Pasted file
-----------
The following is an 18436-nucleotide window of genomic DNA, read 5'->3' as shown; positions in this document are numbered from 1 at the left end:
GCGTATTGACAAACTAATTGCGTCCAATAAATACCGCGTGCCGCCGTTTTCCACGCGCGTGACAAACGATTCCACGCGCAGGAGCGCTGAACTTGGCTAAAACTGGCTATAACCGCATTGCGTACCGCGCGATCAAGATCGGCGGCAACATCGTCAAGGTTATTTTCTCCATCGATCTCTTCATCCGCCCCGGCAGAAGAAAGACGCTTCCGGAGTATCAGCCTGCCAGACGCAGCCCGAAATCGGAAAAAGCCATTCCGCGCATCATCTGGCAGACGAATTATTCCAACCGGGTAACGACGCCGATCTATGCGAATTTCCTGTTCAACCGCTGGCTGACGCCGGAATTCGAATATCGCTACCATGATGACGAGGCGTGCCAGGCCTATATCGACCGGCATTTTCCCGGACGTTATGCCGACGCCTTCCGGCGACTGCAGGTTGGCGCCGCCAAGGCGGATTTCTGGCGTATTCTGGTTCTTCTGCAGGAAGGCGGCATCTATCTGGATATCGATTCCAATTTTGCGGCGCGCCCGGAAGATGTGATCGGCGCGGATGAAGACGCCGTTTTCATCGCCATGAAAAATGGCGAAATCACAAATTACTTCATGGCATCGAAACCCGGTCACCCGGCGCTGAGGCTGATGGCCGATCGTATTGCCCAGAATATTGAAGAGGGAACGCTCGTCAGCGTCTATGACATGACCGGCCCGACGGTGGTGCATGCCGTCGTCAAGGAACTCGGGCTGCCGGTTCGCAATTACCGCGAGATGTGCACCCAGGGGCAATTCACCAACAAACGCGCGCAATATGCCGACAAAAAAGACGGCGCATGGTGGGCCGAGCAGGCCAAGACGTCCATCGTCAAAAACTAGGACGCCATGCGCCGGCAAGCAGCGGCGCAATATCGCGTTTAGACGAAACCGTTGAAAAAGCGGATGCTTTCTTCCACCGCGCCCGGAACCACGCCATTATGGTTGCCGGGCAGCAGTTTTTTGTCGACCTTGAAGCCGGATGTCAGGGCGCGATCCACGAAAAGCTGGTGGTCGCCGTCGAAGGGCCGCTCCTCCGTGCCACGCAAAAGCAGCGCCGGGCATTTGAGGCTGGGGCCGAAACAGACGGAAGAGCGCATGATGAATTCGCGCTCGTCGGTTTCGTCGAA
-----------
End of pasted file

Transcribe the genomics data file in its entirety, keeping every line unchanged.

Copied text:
The following is an 18436-nucleotide window of genomic DNA, read 5'->3' as shown; positions in this document are numbered from 1 at the left end:
GCGTATTGACAAACTAATTGCGTCCAATAAATACCGCGTGCCGCCGTTTTCCACGCGCGTGACAAACGATTCCACGCGCAGGAGCGCTGAACTTGGCTAAAACTGGCTATAACCGCATTGCGTACCGCGCGATCAAGATCGGCGGCAACATCGTCAAGGTTATTTTCTCCATCGATCTCTTCATCCGCCCCGGCAGAAGAAAGACGCTTCCGGAGTATCAGCCTGCCAGACGCAGCCCGAAATCGGAAAAAGCCATTCCGCGCATCATCTGGCAGACGAATTATTCCAACCGGGTAACGACGCCGATCTATGCGAATTTCCTGTTCAACCGCTGGCTGACGCCGGAATTCGAATATCGCTACCATGATGACGAGGCGTGCCAGGCCTATATCGACCGGCATTTTCCCGGACGTTATGCCGACGCCTTCCGGCGACTGCAGGTTGGCGCCGCCAAGGCGGATTTCTGGCGTATTCTGGTTCTTCTGCAGGAAGGCGGCATCTATCTGGATATCGATTCCAATTTTGCGGCGCGCCCGGAAGATGTGATCGGCGCGGATGAAGACGCCGTTTTCATCGCCATGAAAAATGGCGAAATCACAAATTACTTCATGGCATCGAAACCCGGTCACCCGGCGCTGAGGCTGATGGCCGATCGTATTGCCCAGAATATTGAAGAGGGAACGCTCGTCAGCGTCTATGACATGACCGGCCCGACGGTGGTGCATGCCGTCGTCAAGGAACTCGGGCTGCCGGTTCGCAATTACCGCGAGATGTGCACCCAGGGGCAATTCACCAACAAACGCGCGCAATATGCCGACAAAAAAGACGGCGCATGGTGGGCCGAGCAGGCCAAGACGTCCATCGTCAAAAACTAGGACGCCATGCGCCGGCAAGCAGCGGCGCAATATCGCGTTTAGACGAAACCGTTGAAAAAGCGGATGCTTTCTTCCACCGCGCCCGGAACCACGCCATTATGGTTGCCGGGCAGCAGTTTTTTGTCGACCTTGAAGCCGGATGTCAGGGCGCGATCCACGAAAAGCTGGTGGTCGCCGTCGAAGGGCCGCTCCTCCGTGCCACGCAAAAGCAGCGCCGGGCATTTGAGGCTGGGGCCGAAACAGACGGAAGAGCGCATGATGAATTCGCGCTCGTCGGTTTCGTCGAA